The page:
My concern is that the U.S. economy truly faces its most serious difficulty since World War II or the Depression, and the established wisdom of Democratic and Republican gurus alike has little handle on the dilemma's causation or probable time frame. The last two presidential elections where major economic weakness was front and center -- 1980 and 1932 -- had ingredients and predicaments that dated back several years or more, and both out-parties had their election arguments reasonably at hand. Even so, the consequent economic reform and policy debate stretched out for two to three additional years. As of April 2008, we are further behind this new cycle's analysis-and-debate curve.
Without trying to frame a specific list of reforms, which I do not have, the new outline of economic- and financial-sector failures is somewhat easier to identify. Between the 1980s and the present, the United States moved in three unfortunate directions: first, the adoption of public and private debt as both an economic nostrum and culture; second, the pursuit of a neo-mercantilist policy (bailouts and other policy biases) that all but anointed finance (rather than high-value-added manufacturing) as the Washington-favored U.S. sector; and third, abetting an economic realignment through which manufacturing fell from some 25 percent of GDP in the 1970s to 12 percent in 2006, while financial services jumped from 12 percent in the 1970s to between 20 percent and 21 percent during the 2003-2006 period.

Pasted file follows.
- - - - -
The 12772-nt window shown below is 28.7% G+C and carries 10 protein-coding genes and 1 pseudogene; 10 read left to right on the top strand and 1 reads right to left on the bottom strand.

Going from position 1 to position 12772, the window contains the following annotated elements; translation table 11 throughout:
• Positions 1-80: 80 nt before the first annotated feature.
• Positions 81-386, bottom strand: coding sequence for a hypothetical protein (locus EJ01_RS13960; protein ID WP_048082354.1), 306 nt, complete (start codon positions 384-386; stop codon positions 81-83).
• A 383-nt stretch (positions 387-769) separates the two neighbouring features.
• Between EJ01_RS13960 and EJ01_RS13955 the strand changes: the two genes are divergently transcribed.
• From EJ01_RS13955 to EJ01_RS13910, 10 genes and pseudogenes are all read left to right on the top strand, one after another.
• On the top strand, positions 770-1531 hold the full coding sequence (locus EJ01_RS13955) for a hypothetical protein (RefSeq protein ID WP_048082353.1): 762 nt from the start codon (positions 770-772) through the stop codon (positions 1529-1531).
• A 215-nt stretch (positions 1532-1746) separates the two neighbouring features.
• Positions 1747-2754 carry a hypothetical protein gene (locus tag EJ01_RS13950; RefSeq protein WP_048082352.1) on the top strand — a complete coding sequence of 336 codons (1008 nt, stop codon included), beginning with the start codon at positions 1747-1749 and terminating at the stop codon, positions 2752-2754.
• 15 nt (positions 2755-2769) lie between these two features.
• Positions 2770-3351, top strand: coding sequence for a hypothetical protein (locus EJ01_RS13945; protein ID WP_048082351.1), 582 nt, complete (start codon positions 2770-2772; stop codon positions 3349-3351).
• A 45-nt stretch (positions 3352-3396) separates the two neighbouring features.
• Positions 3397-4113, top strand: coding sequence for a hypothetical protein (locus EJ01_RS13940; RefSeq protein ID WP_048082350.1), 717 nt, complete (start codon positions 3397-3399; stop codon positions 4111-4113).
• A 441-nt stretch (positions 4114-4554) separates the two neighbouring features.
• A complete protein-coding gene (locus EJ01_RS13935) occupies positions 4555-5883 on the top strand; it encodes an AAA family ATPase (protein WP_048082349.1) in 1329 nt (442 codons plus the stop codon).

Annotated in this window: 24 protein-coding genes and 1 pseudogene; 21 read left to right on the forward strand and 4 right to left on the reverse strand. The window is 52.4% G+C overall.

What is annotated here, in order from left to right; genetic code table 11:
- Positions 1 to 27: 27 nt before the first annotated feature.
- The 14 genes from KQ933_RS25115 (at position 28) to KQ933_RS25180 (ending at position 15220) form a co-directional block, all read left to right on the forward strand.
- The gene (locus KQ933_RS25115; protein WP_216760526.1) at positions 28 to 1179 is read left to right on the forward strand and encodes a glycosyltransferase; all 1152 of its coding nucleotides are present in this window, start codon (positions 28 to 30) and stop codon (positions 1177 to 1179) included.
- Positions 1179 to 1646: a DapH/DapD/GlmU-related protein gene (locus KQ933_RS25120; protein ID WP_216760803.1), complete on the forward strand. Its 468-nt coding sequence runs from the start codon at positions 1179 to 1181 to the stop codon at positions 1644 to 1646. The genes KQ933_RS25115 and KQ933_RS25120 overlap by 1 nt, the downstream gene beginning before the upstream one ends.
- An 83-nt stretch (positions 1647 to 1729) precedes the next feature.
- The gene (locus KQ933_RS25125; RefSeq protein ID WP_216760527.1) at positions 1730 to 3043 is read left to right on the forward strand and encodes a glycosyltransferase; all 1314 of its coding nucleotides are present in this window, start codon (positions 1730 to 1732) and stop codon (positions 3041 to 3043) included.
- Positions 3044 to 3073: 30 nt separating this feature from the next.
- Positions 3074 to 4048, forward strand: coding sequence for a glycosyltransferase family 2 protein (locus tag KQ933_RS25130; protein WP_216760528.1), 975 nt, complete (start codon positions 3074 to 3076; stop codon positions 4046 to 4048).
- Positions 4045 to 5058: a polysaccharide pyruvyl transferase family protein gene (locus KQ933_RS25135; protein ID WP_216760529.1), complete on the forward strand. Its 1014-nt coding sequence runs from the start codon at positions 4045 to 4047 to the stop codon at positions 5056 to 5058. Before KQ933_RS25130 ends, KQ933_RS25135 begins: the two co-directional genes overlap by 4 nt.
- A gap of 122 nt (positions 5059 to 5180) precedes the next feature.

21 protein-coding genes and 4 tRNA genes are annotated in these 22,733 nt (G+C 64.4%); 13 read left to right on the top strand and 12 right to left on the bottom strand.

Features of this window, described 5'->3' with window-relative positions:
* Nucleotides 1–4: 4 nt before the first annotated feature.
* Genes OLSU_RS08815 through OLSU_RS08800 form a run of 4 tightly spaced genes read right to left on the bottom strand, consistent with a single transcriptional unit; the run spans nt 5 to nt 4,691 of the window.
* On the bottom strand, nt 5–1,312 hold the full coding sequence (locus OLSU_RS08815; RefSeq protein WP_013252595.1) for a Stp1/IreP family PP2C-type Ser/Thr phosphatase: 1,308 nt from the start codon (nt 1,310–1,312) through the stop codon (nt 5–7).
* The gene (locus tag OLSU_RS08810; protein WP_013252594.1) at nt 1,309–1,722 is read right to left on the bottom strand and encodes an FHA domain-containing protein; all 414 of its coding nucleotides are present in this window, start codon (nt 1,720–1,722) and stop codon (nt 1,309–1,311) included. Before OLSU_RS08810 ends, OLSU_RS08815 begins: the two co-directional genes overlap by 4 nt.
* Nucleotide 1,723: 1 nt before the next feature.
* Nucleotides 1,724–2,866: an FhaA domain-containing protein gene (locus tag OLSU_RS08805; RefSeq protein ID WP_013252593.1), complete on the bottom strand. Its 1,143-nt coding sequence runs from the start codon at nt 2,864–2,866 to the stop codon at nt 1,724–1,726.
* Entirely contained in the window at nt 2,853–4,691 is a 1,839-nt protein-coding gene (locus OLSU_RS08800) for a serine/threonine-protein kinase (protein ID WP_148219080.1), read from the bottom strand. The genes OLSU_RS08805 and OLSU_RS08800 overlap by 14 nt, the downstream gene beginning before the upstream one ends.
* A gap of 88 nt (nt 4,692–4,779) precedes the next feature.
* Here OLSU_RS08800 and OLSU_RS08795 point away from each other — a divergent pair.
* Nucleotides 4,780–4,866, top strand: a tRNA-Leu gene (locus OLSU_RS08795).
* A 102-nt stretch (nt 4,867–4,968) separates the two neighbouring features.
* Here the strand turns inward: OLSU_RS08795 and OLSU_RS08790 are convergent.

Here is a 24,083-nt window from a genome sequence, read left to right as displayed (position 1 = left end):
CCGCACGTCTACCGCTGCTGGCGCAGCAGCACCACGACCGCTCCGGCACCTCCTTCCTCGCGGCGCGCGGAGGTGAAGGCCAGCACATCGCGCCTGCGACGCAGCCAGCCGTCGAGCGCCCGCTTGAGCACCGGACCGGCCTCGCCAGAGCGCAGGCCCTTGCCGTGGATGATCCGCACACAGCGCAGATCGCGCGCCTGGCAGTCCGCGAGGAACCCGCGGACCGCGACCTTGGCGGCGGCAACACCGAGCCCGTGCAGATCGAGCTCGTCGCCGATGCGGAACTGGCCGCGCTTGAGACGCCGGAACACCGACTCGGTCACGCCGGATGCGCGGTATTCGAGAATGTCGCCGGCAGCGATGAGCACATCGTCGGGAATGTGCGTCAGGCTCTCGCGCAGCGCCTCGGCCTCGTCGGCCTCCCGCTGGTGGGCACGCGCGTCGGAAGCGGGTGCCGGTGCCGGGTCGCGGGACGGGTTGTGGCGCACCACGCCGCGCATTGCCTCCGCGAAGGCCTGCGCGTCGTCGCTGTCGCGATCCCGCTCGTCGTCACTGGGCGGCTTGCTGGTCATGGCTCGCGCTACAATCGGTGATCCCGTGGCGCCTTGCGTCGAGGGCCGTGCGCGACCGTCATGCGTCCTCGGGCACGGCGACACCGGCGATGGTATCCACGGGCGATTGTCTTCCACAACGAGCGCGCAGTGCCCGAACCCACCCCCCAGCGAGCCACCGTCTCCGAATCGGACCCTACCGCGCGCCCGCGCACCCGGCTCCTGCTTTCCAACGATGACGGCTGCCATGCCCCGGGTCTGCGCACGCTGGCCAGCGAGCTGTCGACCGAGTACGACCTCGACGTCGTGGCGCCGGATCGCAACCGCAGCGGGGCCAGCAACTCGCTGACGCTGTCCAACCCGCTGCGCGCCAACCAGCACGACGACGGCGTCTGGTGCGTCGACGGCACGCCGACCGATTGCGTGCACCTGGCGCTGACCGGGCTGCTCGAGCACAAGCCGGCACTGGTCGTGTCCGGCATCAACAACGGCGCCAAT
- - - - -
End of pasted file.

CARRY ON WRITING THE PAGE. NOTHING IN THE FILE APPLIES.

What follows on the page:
Was this three-fold change in direction ever debated in the public square or in the halls of Congress? Of course not. Most conservatives and many liberals in Washington were busy chanting a simplistic mantra -- government can't be allowed to pick winners -- while the Treasury Department's and Federal Reserve Board's favoritism toward and bailouts of finance amounted to essentially that.
Over the last quarter-century, under Republican and Democratic administrations alike, the two major tools of this transformation were debt and the socialization of risk (but not of profit). The second, of course, abetted the first. When reckless expansion of consumer, corporate, or financial debt would go sour, the government served up a bailout to help the financial sector come back, fatter and cockier than ever. To suggest "bubble and bail" as a description of U.S. economic policy over the past quarter-century is inelegant but by no means inaccurate. Obviously, this is not the way to manage a nation passing the peak of its global power and very much at risk from a reckless financial endgame.